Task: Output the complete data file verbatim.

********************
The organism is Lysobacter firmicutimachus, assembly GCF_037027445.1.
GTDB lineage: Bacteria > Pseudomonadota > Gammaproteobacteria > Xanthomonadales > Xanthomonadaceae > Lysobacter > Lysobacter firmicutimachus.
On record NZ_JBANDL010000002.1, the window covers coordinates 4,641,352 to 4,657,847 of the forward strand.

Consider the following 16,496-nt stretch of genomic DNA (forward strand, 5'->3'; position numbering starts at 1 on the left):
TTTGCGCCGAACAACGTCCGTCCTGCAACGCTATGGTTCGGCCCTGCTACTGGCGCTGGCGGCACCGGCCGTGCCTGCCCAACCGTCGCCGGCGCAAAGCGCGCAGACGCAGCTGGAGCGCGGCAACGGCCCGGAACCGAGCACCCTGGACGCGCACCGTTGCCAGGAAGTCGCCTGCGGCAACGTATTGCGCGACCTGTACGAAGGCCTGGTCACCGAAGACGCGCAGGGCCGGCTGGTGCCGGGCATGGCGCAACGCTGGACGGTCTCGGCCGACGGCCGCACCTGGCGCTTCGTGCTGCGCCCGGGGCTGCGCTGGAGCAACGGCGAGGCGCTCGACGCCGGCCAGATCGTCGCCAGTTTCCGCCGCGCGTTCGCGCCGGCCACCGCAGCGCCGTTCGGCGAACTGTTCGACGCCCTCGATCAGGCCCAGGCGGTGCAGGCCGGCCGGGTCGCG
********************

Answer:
The organism is Lysobacter firmicutimachus, assembly GCF_037027445.1.
GTDB lineage: Bacteria > Pseudomonadota > Gammaproteobacteria > Xanthomonadales > Xanthomonadaceae > Lysobacter > Lysobacter firmicutimachus.
On record NZ_JBANDL010000002.1, the window covers coordinates 4,641,352 to 4,657,847 of the forward strand.

Consider the following 16,496-nt stretch of genomic DNA (forward strand, 5'->3'; position numbering starts at 1 on the left):
TTTGCGCCGAACAACGTCCGTCCTGCAACGCTATGGTTCGGCCCTGCTACTGGCGCTGGCGGCACCGGCCGTGCCTGCCCAACCGTCGCCGGCGCAAAGCGCGCAGACGCAGCTGGAGCGCGGCAACGGCCCGGAACCGAGCACCCTGGACGCGCACCGTTGCCAGGAAGTCGCCTGCGGCAACGTATTGCGCGACCTGTACGAAGGCCTGGTCACCGAAGACGCGCAGGGCCGGCTGGTGCCGGGCATGGCGCAACGCTGGACGGTCTCGGCCGACGGCCGCACCTGGCGCTTCGTGCTGCGCCCGGGGCTGCGCTGGAGCAACGGCGAGGCGCTCGACGCCGGCCAGATCGTCGCCAGTTTCCGCCGCGCGTTCGCGCCGGCCACCGCAGCGCCGTTCGGCGAACTGTTCGACGCCCTCGATCAGGCCCAGGCGGTGCAGGCCGGCCGGGTCGCG